British Columbia (Part 1): Heading to the Yukon

We begin our exploration of British Columbia.

We entered BC near Jasper and spent our first night in the province in a beautiful free campsite.

The next morning we woke up early, packed the van and headed out to the Ancient Forest/Chun T'oh Whudujut Provincial Park, which is part of the only inland temperate rainforest in the world. We were lucky enough to get the park to ourselves. 

Some of the trees here are up to 2000 years old.

Being the diligent weather checkers we are, we knew a heatwave was rolling in so we decided to head west and then north to escape it. We found another free campground that caters to mountain bikers for a night and then rested for a few days at a First Nations campground up in the Skeena mountains.

We spent our time visiting some nearby totem poles and walking to town.



We could have stayed forever, but Zero insisted that we get moving again. We do whatever Zero wants so we started heading north to the Yukon.

He gets so angry.

We found a cabin on airbnb that was on the site of the Valhalla Music Festival. It was neat to walk around the property even though the festival had already happened a couple months earlier.


We then spent an amazing day exploring the Nisga'a Memorial Lava Bed Park on our motorcycles. The lava bed was formed when the Tseax Cone volcano erupted in 1700. The eruption destroyed two villages and killed an estimated 2,000 people.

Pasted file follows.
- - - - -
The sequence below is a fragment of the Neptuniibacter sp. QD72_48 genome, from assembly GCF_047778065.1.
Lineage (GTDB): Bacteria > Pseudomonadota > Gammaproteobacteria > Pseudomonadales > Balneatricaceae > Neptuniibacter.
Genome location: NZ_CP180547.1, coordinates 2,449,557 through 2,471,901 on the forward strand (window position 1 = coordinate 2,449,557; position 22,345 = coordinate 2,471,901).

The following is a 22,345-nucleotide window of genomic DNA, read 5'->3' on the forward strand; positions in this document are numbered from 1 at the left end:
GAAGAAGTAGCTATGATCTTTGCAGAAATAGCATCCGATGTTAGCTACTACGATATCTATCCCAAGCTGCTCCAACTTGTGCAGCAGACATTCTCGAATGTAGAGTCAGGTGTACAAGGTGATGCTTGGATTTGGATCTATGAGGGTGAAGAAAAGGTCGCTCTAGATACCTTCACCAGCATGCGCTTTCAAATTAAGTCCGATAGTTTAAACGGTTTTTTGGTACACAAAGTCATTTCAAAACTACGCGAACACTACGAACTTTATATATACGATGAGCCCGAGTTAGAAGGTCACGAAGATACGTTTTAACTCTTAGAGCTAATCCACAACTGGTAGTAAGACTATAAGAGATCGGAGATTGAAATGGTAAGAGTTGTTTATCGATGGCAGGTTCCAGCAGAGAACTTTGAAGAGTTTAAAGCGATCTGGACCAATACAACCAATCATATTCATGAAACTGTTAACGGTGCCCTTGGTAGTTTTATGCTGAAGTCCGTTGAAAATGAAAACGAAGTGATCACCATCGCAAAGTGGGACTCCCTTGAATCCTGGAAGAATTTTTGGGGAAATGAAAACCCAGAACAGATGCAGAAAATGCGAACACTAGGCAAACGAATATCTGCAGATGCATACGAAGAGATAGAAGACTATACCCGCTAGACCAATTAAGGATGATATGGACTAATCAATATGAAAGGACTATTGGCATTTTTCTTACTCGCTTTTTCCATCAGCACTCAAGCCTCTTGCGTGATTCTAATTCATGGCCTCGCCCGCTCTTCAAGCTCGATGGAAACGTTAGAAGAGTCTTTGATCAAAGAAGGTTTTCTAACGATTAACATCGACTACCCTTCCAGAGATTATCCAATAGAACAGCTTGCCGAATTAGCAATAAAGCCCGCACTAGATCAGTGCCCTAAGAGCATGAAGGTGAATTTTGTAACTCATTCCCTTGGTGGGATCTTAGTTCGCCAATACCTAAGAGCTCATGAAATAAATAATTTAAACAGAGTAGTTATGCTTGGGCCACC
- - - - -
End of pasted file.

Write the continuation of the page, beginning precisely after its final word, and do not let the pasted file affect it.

From there we continued north on the Stewart-Cassiar highway. Over the next couple of days we saw few signs of civilization, but we did find some nice campsites.

Apparently we just missed a bear swimming to this little island.

Zero is worried he'll be a bear snack.

Finally, we made it to the Yukon. We visited the Watson Lake Signpost Forest which was started by an American soldier when he posted a sign to his hometown in Danville, Illinois while working on the Alaskan Highway Project in 1942. Other people started adding their own signs from their hometowns over the years. Today the "forest" has over 77,000 signs.

We also made an addition.

From there we headed west to Whitehorse and then a little south to Carcross where we visited the Carcross Desert which was once considered the smallest desert but it turns out its not really a desert. While there we also saw the Emerald Lake.

From here we'll be heading back down into BC for a bit more exploration of the province. That's it for now - we'll be posting BC Part 2 soon - see you then!